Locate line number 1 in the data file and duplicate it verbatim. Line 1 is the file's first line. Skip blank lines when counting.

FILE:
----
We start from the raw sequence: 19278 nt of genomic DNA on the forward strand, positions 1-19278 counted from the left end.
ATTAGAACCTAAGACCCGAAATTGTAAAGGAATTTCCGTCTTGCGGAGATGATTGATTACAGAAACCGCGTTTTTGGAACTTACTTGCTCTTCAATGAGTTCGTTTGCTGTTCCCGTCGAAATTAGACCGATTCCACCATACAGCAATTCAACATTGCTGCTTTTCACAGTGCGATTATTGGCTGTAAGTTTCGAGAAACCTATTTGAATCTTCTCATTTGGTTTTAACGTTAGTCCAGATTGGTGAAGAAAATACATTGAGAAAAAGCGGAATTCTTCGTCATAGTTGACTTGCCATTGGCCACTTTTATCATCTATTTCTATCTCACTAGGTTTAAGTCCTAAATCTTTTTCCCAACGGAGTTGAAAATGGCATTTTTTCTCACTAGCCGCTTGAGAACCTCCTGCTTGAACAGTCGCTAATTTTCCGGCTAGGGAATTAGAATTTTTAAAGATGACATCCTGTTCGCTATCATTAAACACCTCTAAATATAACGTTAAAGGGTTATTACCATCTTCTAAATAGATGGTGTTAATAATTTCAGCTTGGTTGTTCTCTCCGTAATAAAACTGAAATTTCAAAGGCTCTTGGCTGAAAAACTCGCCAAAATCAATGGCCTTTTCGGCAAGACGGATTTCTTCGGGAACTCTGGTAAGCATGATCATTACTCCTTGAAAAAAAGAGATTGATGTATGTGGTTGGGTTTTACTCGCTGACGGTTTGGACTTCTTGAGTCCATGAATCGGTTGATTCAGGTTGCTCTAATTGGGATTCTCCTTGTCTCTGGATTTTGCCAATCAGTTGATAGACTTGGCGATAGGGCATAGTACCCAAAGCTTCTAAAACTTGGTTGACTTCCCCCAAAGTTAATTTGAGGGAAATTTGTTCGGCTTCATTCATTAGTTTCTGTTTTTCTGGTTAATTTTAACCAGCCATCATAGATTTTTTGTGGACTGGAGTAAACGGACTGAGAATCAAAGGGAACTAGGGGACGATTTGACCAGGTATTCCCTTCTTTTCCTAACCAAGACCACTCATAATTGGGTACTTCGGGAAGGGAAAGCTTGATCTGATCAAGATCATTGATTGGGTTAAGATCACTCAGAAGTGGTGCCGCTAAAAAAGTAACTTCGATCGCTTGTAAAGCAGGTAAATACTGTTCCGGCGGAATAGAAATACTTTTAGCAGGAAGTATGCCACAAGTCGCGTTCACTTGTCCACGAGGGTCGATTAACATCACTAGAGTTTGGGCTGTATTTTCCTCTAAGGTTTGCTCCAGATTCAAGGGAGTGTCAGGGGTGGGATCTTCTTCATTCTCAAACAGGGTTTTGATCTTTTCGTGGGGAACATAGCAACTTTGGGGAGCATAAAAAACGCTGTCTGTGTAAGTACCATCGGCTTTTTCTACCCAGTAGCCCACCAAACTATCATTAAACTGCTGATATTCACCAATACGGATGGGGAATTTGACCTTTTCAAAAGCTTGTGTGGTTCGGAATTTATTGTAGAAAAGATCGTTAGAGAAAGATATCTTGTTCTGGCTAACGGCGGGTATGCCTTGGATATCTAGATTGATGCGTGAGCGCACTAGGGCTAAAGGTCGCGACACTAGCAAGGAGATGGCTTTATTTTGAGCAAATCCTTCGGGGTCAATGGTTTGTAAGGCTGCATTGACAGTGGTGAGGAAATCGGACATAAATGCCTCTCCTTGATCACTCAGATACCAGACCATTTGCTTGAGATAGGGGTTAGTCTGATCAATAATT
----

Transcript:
We start from the raw sequence: 19278 nt of genomic DNA on the forward strand, positions 1-19278 counted from the left end.